Get out of Debt with Consolidation Loan

First we know that on one cannot borrow their way out of debt. It just isn’t possible, because for one thing; if you keep borrowing you can simply make bad matter worse. Debt consolidation is not all bad, but any person must know that to consolidate a large number; say 25k credit card debt, there must be collateral. With a credit debt usually there is no collateral unless of course you have a car which is value this high or you have sufficient equity in your home.  Normally there are not that many assets you can use for collateral. It depends upon what you own.

Some people do not think twice about refinancing their home to pay off their debts because it gives them some immediate freedom. This can be beneficial if: 

 1.  You can lower your interest rate by 2 % plus

 2.  You can pay the closing cost out of pocket

 3.  You can lower the term instead of putting it back to 30 years

This means that you are still trying to cut your mortgage short so that you can be completely out of debt at some point and this will build your equity back up faster. There are some banks who will make the HELOC (home equity line of credit loan). These are the loan that are based upon prime rates and you are allowed to pay interest only payment for the first five years or so.  After the initial five year period, these home equity loans are then amortized over the remaining term.  The payment will be higher if you have not paid any principal payments during the interest only period.  These have lost some of their flavor since the mortgage overhaul, but they still exist. You may also request a fully amortized payment; this is the best policy, but very few people do.  It is just so easy to use those extra dollars that could be paid on principal; for something else.

When applying for an equity loan or refinance you would go about it the same way you did when you purchased your home. The bank or mortgage company will want to review your credit, income, employment history, assets and most importantly make sure your home has not lost any value. You will need to have certain credit scores and equity in your home and debt to income ratios that are acceptable.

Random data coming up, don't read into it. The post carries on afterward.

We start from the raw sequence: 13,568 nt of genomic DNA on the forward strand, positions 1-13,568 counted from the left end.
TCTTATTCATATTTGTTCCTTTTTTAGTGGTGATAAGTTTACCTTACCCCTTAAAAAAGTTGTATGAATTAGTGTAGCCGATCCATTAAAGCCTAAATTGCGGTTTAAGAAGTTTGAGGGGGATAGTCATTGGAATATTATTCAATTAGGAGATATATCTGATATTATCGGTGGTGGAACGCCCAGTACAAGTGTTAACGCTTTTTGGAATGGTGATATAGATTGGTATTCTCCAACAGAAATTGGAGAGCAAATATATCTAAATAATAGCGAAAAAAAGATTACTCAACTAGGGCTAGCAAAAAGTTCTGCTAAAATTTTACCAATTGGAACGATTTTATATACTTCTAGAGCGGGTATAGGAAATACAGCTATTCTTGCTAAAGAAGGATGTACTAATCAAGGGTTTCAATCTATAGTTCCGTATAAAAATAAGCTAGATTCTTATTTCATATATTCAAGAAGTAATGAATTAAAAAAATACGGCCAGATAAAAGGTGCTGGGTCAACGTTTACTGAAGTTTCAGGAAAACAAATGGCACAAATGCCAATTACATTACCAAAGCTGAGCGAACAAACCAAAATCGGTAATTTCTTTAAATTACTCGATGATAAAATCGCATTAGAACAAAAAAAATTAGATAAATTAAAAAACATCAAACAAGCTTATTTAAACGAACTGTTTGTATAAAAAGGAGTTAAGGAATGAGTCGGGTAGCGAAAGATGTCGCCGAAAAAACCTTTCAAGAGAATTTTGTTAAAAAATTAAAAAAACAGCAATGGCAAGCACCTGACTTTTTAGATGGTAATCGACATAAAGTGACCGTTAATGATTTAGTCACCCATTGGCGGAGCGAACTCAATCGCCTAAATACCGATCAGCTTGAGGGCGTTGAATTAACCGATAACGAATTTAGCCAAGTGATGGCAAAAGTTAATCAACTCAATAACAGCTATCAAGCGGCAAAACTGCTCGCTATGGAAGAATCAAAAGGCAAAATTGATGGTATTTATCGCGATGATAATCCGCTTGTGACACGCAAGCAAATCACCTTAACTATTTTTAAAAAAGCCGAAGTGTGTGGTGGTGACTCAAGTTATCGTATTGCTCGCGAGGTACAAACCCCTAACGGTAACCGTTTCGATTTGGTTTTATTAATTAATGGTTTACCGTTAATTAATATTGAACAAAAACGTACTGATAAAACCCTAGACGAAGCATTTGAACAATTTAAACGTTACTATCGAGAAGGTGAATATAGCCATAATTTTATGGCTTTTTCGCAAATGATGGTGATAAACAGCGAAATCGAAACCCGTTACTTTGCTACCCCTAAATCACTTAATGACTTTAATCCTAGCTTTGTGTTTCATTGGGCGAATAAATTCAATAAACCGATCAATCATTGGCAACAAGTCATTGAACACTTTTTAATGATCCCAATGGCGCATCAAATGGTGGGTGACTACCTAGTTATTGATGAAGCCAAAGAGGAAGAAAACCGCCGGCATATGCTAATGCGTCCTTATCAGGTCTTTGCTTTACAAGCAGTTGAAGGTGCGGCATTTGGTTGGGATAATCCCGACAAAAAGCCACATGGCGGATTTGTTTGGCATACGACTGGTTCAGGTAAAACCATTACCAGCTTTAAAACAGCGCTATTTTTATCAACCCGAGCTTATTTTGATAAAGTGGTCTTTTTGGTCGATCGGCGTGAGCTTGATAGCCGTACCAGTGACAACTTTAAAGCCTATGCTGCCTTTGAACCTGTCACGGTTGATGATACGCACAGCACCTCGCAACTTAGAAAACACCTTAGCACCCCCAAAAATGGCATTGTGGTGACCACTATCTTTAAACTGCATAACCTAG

In this economy, even with the interest rates at 4.3% +-; a wise man or woman will think twice before adding to their current mortgage. Jobs are not secure yet; the economy is not as good as we have been told and the market is still unstable. Homes are still losing their value. The soundest advice that can be given is to get a second mortgage with a fully amortized repayment plan; if you must use your home for collateral.  You can pay off your credit card debts more timely (like you would your vehicle) and then you are done. That is, of course if you cut up those credit cards, and refuse to use them again. Most people do not and this again can put you back into the same financial position you have just gotten out of. Don’t do it; throw them all away, saving only one for emergencies and travel.

What one should consider in getting any further credit is being sure this will cure the debt crisis.  Will it be good for the long term or is it just a quick fix? The latter does not help you, and will definitely make your situation worse. Are you about to get a raise at work? Can you save money any other way?  Is it possible that you could start paying down more principal of your credit cards or loans, and then payoff another? Can you get a part-time job?  With the depressed job market; these are not plentiful, but sometimes this might suite the situation better than refinancing your home or getting another installment loan.

Finance companies make loans also for consolidation. They do require collateral for large amounts and their interest rate are usually higher. These are not recommended unless you have no other choices. There guidelines are sometimes less restrictive.

Debt consolidation is sometimes the only answer to survive, and it can be of benefit if you choose the type of loan wisely, and repay the debt as quickly as possible without making further debts.